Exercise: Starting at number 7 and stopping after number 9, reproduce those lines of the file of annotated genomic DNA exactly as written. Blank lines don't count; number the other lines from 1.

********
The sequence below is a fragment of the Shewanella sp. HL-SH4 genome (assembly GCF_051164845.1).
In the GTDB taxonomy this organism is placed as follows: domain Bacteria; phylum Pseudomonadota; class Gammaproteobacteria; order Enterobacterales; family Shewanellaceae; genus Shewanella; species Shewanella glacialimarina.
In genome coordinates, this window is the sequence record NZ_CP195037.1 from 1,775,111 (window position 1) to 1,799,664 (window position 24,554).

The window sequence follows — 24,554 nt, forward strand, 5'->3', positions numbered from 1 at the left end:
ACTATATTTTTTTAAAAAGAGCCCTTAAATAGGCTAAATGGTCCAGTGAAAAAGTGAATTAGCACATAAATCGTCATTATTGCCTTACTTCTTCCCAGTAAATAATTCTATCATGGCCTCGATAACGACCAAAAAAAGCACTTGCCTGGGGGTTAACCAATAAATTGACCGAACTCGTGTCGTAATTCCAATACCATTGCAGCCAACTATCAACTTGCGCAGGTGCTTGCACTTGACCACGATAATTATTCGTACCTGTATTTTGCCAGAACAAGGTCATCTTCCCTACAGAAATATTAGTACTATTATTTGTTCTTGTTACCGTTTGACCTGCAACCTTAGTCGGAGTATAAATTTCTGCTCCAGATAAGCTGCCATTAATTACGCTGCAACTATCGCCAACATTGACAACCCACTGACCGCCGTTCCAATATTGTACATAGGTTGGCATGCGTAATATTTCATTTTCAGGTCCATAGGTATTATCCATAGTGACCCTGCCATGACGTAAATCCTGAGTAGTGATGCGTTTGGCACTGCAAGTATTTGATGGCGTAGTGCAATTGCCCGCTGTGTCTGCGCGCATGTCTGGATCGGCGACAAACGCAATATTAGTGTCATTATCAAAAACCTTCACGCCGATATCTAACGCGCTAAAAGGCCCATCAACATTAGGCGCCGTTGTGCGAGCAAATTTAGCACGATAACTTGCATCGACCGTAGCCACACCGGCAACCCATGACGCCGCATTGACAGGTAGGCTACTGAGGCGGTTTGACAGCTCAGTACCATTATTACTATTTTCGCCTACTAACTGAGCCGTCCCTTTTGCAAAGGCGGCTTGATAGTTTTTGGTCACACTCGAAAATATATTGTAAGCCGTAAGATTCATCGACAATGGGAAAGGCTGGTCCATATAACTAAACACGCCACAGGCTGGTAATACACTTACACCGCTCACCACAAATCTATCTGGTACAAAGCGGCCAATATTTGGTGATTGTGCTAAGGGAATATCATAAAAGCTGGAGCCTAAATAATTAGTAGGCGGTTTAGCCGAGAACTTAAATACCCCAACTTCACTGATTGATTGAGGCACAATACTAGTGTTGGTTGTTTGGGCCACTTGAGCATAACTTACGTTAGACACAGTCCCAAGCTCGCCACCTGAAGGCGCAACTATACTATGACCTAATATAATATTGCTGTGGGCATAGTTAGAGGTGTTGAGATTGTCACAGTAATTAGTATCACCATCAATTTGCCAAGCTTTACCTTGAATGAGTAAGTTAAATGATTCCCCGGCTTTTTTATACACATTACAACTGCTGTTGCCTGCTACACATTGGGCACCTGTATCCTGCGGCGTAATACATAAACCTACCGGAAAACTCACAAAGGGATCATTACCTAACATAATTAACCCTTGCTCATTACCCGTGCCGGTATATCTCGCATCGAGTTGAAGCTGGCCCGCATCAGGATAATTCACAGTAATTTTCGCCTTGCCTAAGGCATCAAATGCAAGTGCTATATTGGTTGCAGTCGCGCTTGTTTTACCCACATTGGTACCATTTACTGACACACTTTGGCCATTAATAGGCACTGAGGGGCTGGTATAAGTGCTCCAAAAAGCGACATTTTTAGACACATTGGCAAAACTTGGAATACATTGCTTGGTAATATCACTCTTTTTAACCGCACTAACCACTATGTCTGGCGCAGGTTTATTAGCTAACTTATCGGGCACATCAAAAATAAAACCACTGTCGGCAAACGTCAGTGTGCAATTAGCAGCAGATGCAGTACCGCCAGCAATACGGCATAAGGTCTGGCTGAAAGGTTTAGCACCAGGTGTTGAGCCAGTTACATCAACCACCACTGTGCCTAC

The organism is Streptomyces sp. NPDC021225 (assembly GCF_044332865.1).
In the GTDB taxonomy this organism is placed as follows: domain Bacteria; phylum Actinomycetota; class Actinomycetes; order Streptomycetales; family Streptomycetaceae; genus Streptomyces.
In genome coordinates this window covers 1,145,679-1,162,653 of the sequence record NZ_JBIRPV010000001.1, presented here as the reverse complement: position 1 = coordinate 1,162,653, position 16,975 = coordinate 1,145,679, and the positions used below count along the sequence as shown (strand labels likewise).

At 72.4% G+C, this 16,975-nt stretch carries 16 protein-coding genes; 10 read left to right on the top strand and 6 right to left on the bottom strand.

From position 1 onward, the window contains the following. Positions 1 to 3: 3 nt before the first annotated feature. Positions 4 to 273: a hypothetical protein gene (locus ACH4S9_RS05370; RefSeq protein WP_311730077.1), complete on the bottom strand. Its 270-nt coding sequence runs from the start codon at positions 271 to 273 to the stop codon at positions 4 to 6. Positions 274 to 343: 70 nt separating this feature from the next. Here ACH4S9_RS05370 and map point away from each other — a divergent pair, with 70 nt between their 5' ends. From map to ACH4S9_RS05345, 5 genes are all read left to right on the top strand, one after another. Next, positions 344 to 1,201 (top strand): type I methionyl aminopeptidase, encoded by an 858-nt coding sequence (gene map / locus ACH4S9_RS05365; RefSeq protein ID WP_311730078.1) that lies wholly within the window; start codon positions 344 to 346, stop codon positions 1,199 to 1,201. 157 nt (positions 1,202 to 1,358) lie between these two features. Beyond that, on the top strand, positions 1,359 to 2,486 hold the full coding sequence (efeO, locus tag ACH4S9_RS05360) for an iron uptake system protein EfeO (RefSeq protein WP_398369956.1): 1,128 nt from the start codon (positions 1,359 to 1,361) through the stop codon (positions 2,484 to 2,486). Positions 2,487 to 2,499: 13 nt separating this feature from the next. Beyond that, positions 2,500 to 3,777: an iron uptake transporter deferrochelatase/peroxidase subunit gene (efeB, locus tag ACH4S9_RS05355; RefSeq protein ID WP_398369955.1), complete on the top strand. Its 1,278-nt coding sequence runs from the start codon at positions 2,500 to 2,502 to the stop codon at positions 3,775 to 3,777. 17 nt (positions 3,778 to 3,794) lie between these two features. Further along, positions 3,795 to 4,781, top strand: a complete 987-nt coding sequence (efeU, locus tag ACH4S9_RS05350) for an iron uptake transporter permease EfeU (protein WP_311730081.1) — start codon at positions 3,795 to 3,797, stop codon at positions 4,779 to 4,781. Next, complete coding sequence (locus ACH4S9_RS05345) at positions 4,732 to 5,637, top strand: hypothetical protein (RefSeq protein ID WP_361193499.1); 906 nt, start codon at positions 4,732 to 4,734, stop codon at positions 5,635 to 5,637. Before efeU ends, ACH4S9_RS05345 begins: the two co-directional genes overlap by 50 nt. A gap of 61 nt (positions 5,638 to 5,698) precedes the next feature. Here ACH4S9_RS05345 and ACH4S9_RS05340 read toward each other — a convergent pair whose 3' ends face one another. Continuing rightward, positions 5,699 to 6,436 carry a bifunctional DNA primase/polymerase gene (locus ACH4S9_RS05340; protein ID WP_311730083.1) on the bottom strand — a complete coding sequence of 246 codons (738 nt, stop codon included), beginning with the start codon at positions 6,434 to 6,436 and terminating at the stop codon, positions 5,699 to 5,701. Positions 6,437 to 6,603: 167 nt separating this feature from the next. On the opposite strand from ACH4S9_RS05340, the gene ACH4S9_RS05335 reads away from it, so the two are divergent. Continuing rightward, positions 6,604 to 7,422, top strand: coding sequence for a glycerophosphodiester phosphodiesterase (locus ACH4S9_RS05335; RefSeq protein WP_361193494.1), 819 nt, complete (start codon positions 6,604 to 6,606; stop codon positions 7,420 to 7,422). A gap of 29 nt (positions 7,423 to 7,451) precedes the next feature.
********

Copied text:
In the GTDB taxonomy this organism is placed as follows: domain Bacteria; phylum Actinomycetota; class Actinomycetes; order Streptomycetales; family Streptomycetaceae; genus Streptomyces.
In genome coordinates this window covers 1,145,679-1,162,653 of the sequence record NZ_JBIRPV010000001.1, presented here as the reverse complement: position 1 = coordinate 1,162,653, position 16,975 = coordinate 1,145,679, and the positions used below count along the sequence as shown (strand labels likewise).

At 72.4% G+C, this 16,975-nt stretch carries 16 protein-coding genes; 10 read left to right on the top strand and 6 right to left on the bottom strand.